16. National planning policy advises us that there are three dimensions to sustainable development, and that these dimensions give rise to the need for the planning system to perform a number of roles. These roles are; an economic role – by ensuring that sufficient land of the right type is available in the right places at the right time; a social role – to support strong, vibrant and healthy communities; and an environmental role – by which the planning system contributes to protecting and enhancing the environment. (NPPF para.7)
17. Turning firstly to whether Feniton has the right type of land for residential development of the scale proposed, whether it is the right location for such residential development and whether now is the right time for such development to be approved.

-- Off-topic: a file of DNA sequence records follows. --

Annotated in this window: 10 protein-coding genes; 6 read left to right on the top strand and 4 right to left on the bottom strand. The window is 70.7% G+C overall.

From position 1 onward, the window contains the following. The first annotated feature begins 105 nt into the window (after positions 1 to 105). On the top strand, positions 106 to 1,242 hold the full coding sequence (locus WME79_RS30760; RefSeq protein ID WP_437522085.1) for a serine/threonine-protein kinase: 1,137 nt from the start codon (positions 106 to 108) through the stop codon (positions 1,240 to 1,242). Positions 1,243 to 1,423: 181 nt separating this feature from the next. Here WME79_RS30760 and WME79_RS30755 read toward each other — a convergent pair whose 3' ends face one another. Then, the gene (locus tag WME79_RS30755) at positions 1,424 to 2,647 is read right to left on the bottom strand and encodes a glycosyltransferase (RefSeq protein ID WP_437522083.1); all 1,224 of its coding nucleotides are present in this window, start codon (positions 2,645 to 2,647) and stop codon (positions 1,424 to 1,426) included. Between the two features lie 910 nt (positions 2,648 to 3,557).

18. It is agreed between the parties that all of the land in question falls within the category of best and most versatile (BMV) agricultural land. The Acland Park site, although previously used for agricultural purposes is not be regarded as a brownfield site nor as previously developed land (NPPF Annex 2 Glossary p.55).
19. One of the NPPF core planning principles, set out in para.17, bullet point 8 encourages the effective use of land by reusing land that has been previously developed. This is reiterated in para. 111 of the NPPF. There can be no question that all of these proposed developments offend this core principle. Far from “encouraging” the desired objective and “conserving and enhancing the natural environment”, the approval of any of these proposed schemes will only serve to encourage the inappropriate development of greenfield sites, and the irreversible loss of the natural environment.